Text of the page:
Group announced to review transport in north Wales

A panel of independent experts has been announced to recommend how to build a sustainable and integrated transport system for north Wales. It follows a report from the Welsh government’s Roads Review Panel last year, which questioned whether major new roadbuilding projects should go ahead. The panel recommended criteria for new road building, which includes creating more opportunities for cycling and walking

Deputy minister for Climate Change, Lee Waters explained the North Wales Transport Commission would lead to “a greater emphasis on looking after the roads we already have as well as investing in alternatives to give people a real choice.”


People cycle on a path beside a reservoir towards the hills

Cycling UK supports new off-road route launched in Tameside

A new waymarked off-road riding route has been launched in Tameside, Greater Manchester, thanks to years of hard work by Cycling UK affiliated Community Cycle Club, Tame Valley Mountain Bike Association.


Want to get involved with local campaigning in your area and connect with others across the country?


Join the cycle advocacy network

Take action

Elections 2022 - support our petitions

In the run up to the elections on May 5, Cycling UK will be asking candidates to pledge to champion active travel.

Sign Cycling UK's petition to support our 'Manifesto for Cycling' where you live.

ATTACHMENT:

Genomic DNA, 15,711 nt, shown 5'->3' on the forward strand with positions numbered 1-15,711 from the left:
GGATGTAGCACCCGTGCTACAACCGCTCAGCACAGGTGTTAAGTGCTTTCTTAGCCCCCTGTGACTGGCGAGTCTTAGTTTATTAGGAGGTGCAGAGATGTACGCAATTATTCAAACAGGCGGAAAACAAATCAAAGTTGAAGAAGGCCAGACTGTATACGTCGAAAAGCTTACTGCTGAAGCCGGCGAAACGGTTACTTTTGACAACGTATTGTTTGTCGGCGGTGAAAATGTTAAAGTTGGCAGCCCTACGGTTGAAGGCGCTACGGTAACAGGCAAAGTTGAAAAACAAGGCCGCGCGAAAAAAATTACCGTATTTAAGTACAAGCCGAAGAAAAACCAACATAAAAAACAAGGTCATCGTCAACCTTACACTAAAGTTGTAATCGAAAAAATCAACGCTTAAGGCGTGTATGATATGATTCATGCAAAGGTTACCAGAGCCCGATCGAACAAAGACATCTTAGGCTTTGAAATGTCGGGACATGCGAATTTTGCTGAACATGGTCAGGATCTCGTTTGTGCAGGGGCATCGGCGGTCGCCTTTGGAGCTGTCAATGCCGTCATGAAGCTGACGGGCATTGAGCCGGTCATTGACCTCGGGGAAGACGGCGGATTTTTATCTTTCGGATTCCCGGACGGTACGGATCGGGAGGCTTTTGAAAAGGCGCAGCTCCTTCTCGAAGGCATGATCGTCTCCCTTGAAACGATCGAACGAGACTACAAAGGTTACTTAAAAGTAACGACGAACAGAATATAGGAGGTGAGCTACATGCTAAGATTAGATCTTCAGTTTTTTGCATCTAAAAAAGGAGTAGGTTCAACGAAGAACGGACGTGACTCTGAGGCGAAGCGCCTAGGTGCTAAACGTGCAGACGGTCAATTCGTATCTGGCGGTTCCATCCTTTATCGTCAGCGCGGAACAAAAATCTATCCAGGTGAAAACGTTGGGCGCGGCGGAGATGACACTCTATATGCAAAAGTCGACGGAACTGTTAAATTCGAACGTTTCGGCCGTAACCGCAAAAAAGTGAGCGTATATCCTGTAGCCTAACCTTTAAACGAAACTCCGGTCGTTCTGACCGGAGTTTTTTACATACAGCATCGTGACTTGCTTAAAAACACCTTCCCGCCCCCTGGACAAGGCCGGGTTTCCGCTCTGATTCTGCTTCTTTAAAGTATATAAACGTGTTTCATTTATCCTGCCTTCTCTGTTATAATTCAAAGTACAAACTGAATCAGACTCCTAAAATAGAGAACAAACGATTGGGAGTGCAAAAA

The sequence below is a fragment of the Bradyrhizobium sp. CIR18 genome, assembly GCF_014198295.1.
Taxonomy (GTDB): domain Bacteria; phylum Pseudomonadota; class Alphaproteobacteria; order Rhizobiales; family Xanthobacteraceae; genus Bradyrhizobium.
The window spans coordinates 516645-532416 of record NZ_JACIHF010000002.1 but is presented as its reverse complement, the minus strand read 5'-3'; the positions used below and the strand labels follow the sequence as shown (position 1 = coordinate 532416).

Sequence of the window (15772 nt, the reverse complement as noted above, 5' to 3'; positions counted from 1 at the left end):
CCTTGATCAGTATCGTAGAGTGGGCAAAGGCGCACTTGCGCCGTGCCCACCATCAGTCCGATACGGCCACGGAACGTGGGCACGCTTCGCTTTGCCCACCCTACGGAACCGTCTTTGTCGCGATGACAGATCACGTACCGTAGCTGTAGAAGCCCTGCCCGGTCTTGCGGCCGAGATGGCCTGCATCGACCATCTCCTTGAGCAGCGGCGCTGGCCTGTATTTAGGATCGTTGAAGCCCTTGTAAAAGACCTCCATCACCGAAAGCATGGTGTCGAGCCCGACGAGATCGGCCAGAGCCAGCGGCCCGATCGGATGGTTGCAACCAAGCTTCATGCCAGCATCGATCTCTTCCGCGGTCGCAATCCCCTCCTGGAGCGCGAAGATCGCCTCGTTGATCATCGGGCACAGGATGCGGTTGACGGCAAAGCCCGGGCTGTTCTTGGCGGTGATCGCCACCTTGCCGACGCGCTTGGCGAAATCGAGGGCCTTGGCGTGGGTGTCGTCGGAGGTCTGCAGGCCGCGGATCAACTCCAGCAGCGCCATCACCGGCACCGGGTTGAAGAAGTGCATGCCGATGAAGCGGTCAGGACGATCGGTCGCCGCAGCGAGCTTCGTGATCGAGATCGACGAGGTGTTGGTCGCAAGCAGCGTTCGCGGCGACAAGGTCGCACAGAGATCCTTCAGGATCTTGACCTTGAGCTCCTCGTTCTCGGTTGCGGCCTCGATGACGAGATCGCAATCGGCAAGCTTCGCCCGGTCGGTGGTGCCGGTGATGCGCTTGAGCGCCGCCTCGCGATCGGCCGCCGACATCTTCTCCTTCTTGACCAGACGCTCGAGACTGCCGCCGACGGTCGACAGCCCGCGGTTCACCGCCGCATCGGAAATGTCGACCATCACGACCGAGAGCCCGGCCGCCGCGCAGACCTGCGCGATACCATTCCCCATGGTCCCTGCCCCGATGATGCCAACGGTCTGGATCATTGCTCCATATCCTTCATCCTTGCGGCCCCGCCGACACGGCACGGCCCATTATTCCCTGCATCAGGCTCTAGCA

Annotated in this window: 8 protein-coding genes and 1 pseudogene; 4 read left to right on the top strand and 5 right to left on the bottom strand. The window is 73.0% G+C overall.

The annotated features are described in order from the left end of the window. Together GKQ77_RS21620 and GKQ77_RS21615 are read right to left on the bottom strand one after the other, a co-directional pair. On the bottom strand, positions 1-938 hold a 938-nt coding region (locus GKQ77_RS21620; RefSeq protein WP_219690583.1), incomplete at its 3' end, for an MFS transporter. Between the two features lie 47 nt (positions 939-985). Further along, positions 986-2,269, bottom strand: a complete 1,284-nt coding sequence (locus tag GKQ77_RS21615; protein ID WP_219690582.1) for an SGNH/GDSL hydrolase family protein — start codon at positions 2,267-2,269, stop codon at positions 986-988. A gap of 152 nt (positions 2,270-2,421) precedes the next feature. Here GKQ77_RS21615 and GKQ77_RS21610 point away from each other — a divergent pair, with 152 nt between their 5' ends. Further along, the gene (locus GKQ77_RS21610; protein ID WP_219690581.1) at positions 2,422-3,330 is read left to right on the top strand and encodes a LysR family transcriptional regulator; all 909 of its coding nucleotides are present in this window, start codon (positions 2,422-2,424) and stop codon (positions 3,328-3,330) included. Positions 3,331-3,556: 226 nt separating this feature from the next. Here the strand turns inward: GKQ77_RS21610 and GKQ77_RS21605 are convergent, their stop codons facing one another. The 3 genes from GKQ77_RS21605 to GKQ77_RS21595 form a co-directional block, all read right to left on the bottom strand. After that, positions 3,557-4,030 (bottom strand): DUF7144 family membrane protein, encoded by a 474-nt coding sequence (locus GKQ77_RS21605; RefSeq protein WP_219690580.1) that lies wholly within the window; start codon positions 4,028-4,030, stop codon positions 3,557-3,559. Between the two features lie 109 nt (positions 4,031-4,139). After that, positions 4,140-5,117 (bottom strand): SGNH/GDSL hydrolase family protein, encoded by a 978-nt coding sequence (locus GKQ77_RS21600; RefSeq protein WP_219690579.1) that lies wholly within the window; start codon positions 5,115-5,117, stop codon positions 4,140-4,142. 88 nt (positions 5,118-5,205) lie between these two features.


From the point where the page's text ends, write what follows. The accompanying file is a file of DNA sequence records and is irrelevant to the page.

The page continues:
Sign our manifesto petition


More cycling and less traffic in our National Parks?

More than two years after the National Landscapes review, the government has finally published its proposals for how to transform England’s National Parks and AONBs. There is so much potential for widening off-road access and making rural roads safer and more welcoming – but it won’t happen without your help. There are only 10 days left to respond to the consultation and make our national landscapes better for cycling.


Respond to the consultation


Improve cycling in Cumbria

Cumbria County Council is asking for feedback on proposals to improve the cycling and walking offer along key corridors within Cumbria: Hadrian's Wall and West Coast, and the Heart of the Lakes.

The consultation runs from 1–22 April.


Share your views


Diary dates

Cycle Advocacy Network surgery session – Tuesday 26 April, 1-2pm

Are you a local cycle campaigner looking for some expert guidance? This is an opportunity for you to have a one-to-one consultation online with Cycling UK campaigns team staff.

If you have a) a specific question you’d like to discuss, or b) a more general area you’d like guidance on how to proceed with then this could be for you.

This is one of an ongoing series of surgery sessions.